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Autodidacts and Web 2.0: Are Universities Still Needed, Part 2

June 14, 2008

As I thought again about being an autodidact and what universities could do for learners, I realized that universities have been part of my Personal Learning Environment. (If you are an autodidact, you have to have your own PLE. For years mine only included books and other people. Now it includes bloggers, social bookmarking, the way I’ve organized my computer, other people in person, and books, probably in something like that order;->)

That wasn’t true for my undergraduate degree, or only partially so. I took the courses I had to and the ones I believed I could pass. But while I can recall nothing from my Astronomy for Humanities Students except the professor’s disdain for Astrology, I did learn which is which. Of some importance I guess;->

What I learned in the courses I thought I could pass was that some courses (in my stronger areas} that I took because they gave me a nice schedule, could open up into new insights, understandings and interests. I came to appreciate that courses could have hidden treasures for me, that some academics had an approach and a breadth of knowledge that I could learn from, that they weren’t just showing off their knowledge so they could win some obscure “I know more than you – ha, ha” game. I learned that, sometimes, struggling through ideas and information allowed me to construct a complex web of understanding that was deeply meaningful to me in my life. It was a thrilling discovery. That and a mate who habitually reads, questions and wants to know more, have made me a learning addict (and an autodidact).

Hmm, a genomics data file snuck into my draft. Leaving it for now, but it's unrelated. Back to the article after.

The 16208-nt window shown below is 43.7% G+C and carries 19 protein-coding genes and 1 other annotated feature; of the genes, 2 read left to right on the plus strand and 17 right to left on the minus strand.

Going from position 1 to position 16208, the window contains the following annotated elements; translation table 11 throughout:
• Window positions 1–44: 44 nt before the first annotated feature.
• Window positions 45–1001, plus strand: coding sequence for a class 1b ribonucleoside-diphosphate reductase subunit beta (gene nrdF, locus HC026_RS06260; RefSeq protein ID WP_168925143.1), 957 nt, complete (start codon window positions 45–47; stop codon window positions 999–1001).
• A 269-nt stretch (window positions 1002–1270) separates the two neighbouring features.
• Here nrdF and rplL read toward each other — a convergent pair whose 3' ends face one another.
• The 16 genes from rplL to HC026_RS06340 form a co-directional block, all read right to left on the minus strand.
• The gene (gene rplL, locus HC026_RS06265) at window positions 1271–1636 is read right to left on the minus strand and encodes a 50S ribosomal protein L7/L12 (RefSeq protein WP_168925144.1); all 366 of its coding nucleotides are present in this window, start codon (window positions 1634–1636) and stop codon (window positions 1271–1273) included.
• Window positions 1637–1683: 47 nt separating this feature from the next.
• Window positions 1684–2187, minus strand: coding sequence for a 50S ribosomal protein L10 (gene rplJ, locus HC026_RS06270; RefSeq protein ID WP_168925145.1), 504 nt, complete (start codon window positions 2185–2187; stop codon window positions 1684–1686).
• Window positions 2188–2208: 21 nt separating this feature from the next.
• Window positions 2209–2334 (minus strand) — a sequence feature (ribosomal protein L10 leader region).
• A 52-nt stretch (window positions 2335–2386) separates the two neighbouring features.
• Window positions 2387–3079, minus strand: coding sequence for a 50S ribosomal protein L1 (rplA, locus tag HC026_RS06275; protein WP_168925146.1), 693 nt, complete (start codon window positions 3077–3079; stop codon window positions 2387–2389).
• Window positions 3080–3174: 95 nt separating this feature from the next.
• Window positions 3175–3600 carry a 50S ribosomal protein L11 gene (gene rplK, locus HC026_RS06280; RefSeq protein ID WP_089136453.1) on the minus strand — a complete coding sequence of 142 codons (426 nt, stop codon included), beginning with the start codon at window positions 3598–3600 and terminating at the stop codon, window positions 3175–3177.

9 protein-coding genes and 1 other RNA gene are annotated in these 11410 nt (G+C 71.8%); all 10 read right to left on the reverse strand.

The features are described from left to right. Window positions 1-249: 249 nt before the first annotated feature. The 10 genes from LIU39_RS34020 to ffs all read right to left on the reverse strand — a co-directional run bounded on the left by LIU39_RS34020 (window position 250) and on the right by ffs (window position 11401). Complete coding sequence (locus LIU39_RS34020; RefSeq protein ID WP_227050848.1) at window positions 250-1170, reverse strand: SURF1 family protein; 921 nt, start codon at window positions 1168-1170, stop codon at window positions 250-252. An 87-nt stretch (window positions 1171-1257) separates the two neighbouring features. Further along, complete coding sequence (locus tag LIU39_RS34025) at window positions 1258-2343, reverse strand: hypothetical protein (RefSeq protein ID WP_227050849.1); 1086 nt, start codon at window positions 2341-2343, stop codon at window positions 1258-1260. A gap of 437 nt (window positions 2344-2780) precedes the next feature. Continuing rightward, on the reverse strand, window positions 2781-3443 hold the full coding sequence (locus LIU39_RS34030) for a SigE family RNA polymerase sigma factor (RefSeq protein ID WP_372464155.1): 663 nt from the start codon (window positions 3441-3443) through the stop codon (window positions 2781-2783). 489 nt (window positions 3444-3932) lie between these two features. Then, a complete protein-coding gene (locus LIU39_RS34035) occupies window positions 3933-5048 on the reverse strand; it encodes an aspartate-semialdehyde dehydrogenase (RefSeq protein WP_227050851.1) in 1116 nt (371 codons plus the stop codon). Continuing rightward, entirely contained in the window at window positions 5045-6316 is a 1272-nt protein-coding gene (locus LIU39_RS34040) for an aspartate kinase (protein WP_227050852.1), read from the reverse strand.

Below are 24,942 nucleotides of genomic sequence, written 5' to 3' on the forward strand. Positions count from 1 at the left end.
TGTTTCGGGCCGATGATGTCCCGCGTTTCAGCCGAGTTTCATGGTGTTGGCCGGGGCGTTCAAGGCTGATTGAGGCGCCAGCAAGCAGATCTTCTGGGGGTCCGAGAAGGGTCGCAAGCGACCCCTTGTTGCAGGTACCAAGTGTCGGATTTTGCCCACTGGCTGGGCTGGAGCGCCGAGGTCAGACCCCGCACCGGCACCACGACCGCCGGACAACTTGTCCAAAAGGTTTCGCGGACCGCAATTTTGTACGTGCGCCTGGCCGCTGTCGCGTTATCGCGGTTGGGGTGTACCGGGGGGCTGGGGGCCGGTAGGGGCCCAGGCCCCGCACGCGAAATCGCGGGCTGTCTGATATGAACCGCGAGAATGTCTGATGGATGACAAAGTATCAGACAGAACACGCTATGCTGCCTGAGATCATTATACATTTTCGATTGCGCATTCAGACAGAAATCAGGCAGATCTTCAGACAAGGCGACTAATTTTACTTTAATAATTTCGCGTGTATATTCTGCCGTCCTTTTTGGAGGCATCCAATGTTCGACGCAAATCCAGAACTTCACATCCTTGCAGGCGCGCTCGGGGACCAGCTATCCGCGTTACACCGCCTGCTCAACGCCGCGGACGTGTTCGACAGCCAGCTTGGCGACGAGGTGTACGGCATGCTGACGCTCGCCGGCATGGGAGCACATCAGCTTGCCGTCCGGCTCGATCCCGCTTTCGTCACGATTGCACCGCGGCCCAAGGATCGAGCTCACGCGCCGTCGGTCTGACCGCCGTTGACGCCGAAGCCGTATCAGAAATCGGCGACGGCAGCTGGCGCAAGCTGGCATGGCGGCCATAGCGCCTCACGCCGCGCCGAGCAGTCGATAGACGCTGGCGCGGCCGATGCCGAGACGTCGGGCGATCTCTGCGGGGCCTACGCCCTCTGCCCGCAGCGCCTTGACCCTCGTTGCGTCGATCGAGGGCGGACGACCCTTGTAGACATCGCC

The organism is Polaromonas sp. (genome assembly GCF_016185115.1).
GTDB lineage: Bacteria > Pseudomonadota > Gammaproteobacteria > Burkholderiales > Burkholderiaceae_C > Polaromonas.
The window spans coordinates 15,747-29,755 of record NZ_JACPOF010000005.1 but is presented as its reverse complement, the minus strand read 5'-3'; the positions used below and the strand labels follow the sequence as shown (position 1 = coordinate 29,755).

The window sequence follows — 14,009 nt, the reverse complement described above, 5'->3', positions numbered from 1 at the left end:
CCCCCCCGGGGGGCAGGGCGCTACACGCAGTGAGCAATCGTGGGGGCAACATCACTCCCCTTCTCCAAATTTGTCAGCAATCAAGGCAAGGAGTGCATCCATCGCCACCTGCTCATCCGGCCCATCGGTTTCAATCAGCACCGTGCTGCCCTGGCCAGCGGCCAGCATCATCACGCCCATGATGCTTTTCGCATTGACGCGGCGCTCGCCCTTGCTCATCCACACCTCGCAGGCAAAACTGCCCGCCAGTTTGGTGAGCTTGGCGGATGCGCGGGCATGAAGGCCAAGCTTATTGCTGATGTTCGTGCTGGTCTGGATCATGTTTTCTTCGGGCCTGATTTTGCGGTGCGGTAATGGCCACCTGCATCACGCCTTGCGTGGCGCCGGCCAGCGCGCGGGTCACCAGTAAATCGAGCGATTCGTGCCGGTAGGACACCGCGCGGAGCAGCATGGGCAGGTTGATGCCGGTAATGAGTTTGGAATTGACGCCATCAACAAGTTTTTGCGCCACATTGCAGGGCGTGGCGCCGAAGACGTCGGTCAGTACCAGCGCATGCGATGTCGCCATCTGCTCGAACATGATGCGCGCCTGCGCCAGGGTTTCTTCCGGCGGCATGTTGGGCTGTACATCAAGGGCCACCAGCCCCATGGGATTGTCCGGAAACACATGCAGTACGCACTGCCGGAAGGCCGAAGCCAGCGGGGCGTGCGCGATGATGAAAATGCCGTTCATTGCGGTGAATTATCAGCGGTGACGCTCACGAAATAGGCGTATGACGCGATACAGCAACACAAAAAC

I have spent my life trying to figure things out. Both my graduate degrees unlocked new understandings for me, and both were part of my PLE. I signed up for each because I had a question that the books and the people around me couldn’t answer. Both times, some of my courses were blind alleys to endure, and many were quests that left me with new treasures. And both times, I chose what I wanted to learn about and continued my learning outside my studies as well as inside.

So my attitude towards universities and learning is that of a frustrated idealist. I know I learned deeply and richly because universities have been part of my life, but why are the pockets of innovative and exciting learning/teaching about communications so few and/or so hard to find in this era of explosive change in communication tools and concepts?

3 Comments leave one →
  1. June 16, 2008 9:44 am

    This is so timely. I’m standing at a fork in the road with registration for the fall semester looming. Should I or shouldn’t I? My gut tells me to take the 12K loss for the past year and forget university. I do however share the need for the deep, rich communication that I have found in a couple of courses. I’ve walked across campus after class to my car on autopilot because I was so wrapped up in processing what I just experienced in class. But those moments are few and far between. For the most part, I found myself wondering why I was in a particular class. I was frustrated that I couldn’t participate more. God, this would be great with a back channel! People are itching to talk. But we sat listening. So what to do…what to do…tick tock, tick tock and cha ching.

  2. June 16, 2008 10:08 am

    Hi Janet,
    So nice to know I’m not the only one – and ambivalence is a rich, though uncomfortable, state. Good luck with your eventual decision.

  3. October 14, 2017 11:27 pm

    I am enjoying these posts about autodidacts. I have one in my family and I think autodidacts are the lifelong learners we all should be.

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